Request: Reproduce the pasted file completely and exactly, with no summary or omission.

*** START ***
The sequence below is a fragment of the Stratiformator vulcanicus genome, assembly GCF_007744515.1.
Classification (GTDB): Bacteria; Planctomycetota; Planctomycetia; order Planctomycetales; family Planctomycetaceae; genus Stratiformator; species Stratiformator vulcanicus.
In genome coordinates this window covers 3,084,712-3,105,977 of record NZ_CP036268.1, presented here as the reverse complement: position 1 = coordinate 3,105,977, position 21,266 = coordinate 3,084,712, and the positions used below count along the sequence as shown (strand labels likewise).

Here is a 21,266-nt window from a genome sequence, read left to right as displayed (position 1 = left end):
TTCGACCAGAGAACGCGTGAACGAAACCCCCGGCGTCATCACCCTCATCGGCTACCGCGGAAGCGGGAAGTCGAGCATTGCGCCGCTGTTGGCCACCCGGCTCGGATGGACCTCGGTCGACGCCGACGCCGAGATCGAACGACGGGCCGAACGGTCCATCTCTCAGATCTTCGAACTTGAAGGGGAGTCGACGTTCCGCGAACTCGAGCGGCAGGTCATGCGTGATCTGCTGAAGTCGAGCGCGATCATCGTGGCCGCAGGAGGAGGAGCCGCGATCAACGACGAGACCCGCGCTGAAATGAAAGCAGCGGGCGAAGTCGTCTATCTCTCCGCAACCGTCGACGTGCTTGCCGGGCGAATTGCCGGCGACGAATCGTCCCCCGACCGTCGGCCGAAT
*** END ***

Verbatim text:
The sequence below is a fragment of the Stratiformator vulcanicus genome, assembly GCF_007744515.1.
Classification (GTDB): Bacteria; Planctomycetota; Planctomycetia; order Planctomycetales; family Planctomycetaceae; genus Stratiformator; species Stratiformator vulcanicus.
In genome coordinates this window covers 3,084,712-3,105,977 of record NZ_CP036268.1, presented here as the reverse complement: position 1 = coordinate 3,105,977, position 21,266 = coordinate 3,084,712, and the positions used below count along the sequence as shown (strand labels likewise).

Here is a 21,266-nt window from a genome sequence, read left to right as displayed (position 1 = left end):
TTCGACCAGAGAACGCGTGAACGAAACCCCCGGCGTCATCACCCTCATCGGCTACCGCGGAAGCGGGAAGTCGAGCATTGCGCCGCTGTTGGCCACCCGGCTCGGATGGACCTCGGTCGACGCCGACGCCGAGATCGAACGACGGGCCGAACGGTCCATCTCTCAGATCTTCGAACTTGAAGGGGAGTCGACGTTCCGCGAACTCGAGCGGCAGGTCATGCGTGATCTGCTGAAGTCGAGCGCGATCATCGTGGCCGCAGGAGGAGGAGCCGCGATCAACGACGAGACCCGCGCTGAAATGAAAGCAGCGGGCGAAGTCGTCTATCTCTCCGCAACCGTCGACGTGCTTGCCGGGCGAATTGCCGGCGACGAATCGTCCCCCGACCGTCGGCCGAAT